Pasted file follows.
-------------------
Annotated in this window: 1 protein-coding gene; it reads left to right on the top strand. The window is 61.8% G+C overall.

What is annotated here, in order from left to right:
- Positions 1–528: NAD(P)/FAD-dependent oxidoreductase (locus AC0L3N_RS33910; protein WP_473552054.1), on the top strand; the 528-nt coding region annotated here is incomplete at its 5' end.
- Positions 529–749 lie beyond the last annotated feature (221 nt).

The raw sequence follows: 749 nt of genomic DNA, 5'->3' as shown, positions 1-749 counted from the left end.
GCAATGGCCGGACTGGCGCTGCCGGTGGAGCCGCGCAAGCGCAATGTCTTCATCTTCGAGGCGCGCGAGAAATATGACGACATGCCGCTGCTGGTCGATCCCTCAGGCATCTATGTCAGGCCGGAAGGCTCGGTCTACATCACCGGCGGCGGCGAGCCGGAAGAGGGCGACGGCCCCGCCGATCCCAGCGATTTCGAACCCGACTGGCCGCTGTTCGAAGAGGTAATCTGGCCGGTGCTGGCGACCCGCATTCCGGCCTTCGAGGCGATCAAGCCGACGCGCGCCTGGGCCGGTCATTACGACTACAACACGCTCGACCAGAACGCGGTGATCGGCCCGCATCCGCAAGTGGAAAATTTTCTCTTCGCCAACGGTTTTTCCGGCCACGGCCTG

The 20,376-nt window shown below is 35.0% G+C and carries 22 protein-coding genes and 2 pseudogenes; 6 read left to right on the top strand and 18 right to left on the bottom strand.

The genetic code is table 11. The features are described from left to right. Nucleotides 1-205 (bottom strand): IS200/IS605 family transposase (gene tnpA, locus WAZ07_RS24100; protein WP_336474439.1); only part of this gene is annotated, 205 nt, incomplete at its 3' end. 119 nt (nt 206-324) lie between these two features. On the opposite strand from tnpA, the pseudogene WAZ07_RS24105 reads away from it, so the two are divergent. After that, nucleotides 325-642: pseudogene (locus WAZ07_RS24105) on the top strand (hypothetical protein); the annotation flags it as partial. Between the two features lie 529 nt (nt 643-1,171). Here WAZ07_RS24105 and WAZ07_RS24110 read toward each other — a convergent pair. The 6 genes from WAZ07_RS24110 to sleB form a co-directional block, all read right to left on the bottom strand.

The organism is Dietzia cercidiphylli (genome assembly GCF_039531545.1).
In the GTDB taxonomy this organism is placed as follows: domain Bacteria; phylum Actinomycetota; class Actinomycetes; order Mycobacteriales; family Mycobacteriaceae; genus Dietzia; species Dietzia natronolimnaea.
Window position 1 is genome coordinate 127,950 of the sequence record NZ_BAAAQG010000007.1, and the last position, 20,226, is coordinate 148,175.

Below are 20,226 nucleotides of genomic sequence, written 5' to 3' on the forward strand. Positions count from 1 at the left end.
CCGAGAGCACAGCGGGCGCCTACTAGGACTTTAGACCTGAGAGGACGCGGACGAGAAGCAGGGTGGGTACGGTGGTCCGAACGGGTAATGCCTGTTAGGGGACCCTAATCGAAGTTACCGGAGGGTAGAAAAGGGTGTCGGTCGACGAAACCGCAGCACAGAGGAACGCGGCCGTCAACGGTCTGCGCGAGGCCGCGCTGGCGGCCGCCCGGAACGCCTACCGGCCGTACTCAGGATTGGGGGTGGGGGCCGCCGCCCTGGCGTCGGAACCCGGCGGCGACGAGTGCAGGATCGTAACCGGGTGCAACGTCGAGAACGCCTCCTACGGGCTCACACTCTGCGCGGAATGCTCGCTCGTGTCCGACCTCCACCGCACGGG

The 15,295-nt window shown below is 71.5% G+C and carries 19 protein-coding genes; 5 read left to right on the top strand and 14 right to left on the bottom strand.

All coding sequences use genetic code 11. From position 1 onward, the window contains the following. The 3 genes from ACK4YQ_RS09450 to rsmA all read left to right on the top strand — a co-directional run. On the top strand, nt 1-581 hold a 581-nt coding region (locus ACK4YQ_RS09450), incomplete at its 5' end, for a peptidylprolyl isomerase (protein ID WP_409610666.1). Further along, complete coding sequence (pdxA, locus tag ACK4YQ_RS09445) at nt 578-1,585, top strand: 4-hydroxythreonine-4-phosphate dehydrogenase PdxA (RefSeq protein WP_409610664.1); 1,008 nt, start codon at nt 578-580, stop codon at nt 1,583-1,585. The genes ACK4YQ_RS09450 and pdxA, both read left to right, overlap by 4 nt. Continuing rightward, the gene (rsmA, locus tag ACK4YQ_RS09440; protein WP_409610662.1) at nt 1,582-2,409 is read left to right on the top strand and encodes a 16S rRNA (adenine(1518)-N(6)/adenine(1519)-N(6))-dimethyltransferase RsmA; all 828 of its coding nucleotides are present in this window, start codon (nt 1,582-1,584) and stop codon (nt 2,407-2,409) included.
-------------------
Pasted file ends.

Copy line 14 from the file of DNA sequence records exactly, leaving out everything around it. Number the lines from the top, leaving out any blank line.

The 15,295-nt window shown below is 71.5% G+C and carries 19 protein-coding genes; 5 read left to right on the top strand and 14 right to left on the bottom strand.